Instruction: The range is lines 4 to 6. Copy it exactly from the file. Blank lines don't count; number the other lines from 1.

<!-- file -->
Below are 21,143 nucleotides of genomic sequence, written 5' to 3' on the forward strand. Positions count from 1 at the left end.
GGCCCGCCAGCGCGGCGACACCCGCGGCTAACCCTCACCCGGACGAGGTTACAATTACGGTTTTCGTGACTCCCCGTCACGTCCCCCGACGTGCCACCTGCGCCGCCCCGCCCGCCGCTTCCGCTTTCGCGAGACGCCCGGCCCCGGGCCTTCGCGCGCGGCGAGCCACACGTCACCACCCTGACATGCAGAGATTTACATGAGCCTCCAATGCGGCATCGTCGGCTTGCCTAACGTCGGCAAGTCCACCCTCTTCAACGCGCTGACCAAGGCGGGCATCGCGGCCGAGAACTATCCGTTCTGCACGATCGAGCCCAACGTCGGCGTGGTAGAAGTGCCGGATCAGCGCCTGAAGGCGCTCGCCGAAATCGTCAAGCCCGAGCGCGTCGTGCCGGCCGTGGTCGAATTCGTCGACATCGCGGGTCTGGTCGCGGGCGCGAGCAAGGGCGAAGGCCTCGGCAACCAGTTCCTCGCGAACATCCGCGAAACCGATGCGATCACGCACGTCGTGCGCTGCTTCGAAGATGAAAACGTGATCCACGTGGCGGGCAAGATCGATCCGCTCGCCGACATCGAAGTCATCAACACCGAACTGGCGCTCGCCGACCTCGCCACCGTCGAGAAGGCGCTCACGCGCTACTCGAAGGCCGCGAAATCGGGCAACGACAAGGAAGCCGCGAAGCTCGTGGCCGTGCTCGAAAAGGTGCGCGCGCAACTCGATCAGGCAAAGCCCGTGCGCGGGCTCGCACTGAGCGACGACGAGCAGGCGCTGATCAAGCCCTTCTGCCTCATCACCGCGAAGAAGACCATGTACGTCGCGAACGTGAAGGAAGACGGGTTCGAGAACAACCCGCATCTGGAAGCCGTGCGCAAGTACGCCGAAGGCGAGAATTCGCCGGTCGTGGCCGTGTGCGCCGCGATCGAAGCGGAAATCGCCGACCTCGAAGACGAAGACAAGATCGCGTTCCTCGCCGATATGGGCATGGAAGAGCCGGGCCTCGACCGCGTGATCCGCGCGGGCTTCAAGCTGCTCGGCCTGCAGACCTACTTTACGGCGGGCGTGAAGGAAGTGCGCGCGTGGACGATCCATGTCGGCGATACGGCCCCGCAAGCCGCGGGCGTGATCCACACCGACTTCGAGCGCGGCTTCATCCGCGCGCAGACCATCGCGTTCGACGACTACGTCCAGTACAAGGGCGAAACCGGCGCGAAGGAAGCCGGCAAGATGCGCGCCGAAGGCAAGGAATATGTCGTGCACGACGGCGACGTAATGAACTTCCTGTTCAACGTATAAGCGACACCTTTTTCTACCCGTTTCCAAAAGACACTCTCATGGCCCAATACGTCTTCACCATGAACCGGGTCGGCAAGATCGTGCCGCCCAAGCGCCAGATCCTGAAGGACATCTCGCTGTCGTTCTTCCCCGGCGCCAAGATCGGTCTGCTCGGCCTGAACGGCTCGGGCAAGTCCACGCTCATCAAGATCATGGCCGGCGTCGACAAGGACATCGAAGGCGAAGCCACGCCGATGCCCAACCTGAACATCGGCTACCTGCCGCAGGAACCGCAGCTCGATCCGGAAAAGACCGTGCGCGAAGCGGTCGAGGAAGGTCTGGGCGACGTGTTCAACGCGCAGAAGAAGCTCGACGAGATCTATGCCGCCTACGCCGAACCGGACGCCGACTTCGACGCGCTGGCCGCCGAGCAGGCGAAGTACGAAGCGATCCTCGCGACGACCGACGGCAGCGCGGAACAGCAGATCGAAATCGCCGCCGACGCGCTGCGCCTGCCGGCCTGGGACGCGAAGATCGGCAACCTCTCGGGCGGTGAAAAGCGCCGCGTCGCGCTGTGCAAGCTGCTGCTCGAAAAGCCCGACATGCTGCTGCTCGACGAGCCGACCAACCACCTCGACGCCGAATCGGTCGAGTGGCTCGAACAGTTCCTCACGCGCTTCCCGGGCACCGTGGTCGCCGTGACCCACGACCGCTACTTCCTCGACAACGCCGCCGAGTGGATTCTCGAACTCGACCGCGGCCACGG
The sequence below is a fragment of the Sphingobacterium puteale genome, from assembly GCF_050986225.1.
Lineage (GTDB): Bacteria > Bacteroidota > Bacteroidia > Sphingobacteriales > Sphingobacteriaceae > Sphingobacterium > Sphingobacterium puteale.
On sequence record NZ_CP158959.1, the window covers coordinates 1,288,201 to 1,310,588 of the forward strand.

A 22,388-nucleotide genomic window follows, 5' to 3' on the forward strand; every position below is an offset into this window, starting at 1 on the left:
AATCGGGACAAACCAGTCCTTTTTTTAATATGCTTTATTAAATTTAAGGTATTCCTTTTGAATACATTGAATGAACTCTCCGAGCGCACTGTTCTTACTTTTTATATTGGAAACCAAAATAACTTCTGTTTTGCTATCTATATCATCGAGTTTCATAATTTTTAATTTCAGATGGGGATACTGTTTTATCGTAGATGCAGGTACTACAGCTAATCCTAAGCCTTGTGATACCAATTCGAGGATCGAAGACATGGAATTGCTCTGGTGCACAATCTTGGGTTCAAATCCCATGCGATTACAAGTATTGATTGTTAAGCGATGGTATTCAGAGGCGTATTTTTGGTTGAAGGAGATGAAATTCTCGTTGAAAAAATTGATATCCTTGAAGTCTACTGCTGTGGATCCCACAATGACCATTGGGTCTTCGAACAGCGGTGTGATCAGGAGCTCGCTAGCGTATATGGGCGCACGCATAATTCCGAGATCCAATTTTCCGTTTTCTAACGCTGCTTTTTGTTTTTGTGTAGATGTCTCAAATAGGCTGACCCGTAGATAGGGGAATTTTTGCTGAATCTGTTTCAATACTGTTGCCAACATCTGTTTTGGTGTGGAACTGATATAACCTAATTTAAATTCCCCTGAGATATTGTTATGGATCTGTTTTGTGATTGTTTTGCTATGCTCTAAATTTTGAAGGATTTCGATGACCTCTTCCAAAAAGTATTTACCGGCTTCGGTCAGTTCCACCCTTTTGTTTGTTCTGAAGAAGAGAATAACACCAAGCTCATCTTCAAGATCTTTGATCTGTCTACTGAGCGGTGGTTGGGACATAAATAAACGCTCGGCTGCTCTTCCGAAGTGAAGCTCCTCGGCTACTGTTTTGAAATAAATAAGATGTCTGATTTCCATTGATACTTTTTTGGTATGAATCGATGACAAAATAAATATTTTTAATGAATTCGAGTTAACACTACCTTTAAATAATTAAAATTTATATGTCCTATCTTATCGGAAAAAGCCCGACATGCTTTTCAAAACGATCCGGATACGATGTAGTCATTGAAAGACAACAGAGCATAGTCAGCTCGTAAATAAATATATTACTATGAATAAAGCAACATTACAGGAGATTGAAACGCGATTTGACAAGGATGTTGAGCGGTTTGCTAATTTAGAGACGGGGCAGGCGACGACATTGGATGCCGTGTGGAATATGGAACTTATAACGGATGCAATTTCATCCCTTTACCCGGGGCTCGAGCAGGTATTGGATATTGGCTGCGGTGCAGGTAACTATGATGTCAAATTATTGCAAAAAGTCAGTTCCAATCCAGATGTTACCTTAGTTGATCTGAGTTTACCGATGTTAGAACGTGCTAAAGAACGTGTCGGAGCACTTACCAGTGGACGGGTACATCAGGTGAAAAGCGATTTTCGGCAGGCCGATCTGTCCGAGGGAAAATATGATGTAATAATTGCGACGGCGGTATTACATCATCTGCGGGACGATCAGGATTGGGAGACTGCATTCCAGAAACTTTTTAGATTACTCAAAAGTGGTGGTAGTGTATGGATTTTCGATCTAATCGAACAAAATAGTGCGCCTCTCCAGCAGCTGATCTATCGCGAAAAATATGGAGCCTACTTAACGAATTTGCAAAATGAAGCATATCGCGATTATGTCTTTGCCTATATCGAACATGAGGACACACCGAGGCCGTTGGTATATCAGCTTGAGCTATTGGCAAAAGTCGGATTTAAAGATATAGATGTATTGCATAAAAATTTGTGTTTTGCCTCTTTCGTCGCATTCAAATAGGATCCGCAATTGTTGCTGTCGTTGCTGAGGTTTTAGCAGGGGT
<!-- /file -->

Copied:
Lineage (GTDB): Bacteria > Bacteroidota > Bacteroidia > Sphingobacteriales > Sphingobacteriaceae > Sphingobacterium > Sphingobacterium puteale.
On sequence record NZ_CP158959.1, the window covers coordinates 1,288,201 to 1,310,588 of the forward strand.

A 22,388-nucleotide genomic window follows, 5' to 3' on the forward strand; every position below is an offset into this window, starting at 1 on the left: